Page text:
Make use of the online library search. Key readings, tutorial readings and essay readings are usually available on Learn but further readings are not. If a reading is not available on Learn it is because the University does not have copyright clearance for it.

If you cannot find a particular book or journal, then use others. Remember that almost every item on the reading list will refer in its footnotes to books and articles of related interest. If you need further material, check some of these references to see whether they are available in the library. If you still have difficulty finding the material you need, consult your tutor or the appropriate lecturer.

Assessment

SPS courses are normally assessed by a combination of coursework and examination. Deadlines for different pieces of coursework assessment are given in the individual course guides and are also published on course notice-boards. For all first and second-year courses in Politics, Social Anthropology, Social Policy, Social Work, Sociology, Sustainable Development and the Schoolwide courses, you must pass the degree examination in order to pass the course. Each course is examined separately, at the end of the semester in which it was taught and none allows an exemption from the final examination. Unless you are informed to the contrary by registered mail or recorded delivery, you can assume you are entitled to sit the degree exam.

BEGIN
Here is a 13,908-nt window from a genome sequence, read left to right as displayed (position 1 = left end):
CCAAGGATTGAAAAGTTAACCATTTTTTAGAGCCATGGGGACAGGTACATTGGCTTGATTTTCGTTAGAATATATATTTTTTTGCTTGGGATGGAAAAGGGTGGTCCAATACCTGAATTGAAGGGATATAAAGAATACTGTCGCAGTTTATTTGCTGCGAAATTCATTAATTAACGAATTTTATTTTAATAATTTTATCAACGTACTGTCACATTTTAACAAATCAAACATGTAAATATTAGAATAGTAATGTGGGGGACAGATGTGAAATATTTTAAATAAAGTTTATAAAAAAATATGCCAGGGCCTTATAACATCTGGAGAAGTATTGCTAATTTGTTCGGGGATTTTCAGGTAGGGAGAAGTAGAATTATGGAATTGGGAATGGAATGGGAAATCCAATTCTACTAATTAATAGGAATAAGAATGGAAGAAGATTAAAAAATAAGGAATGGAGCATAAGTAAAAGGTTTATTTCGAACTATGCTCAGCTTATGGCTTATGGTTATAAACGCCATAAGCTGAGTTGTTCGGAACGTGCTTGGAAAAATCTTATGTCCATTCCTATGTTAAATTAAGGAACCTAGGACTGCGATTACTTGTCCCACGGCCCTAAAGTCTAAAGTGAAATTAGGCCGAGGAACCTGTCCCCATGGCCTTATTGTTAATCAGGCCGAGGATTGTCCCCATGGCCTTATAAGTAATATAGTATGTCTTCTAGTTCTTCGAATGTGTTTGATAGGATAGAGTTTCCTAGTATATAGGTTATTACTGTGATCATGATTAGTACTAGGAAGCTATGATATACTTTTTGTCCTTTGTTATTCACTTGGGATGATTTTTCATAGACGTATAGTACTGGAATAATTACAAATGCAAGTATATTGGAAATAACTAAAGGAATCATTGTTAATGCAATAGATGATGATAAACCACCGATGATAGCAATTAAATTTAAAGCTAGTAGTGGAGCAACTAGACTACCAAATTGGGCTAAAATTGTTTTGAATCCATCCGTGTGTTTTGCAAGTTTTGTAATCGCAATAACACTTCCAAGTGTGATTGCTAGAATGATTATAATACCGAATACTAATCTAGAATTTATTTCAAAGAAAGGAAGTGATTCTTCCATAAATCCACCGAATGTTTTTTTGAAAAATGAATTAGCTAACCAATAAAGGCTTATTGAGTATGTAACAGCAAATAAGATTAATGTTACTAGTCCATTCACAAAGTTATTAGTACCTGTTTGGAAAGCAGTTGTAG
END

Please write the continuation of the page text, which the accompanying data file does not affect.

The Board of Examiners consists of the principal lecturers and the course organiser (the internal examiners) and the external examiner for each course. Internal examiners draw up the exam questions, which are then approved by the external examiner (who will always be an experienced member of staff from another university). Internal examiners also mark exam scripts, which are then checked for consistency and standards by the full Examination Board by, for example, second reading a selection of scripts by another internal examiner, or seeking the external examiner's opinion on specific, perhaps borderline, cases. The Board of Examiners reviews all work for the course, coursework as well as the final examination. The Examination Board may take into account written evidence of medical or other personal circumstances which may have affected a student's performance in either coursework or examination. It is your responsibility to inform your Director of Studies of any such circumstances and ensure that such evidence is made available to your Director of Studies in time for it to be forwarded to the course organiser for consideration by the Examination Board. This must be done no later than one week after the degree examination.

Visiting, or non-graduating, students should note that credit will normally only be awarded for a course if a student successfully completes all normal attendance and assessment requirements for the period they are here.

For further information on assessment see ˜Coursework Requirements" and ˜Examination Requirements".

University of Edinburgh - Student Information Points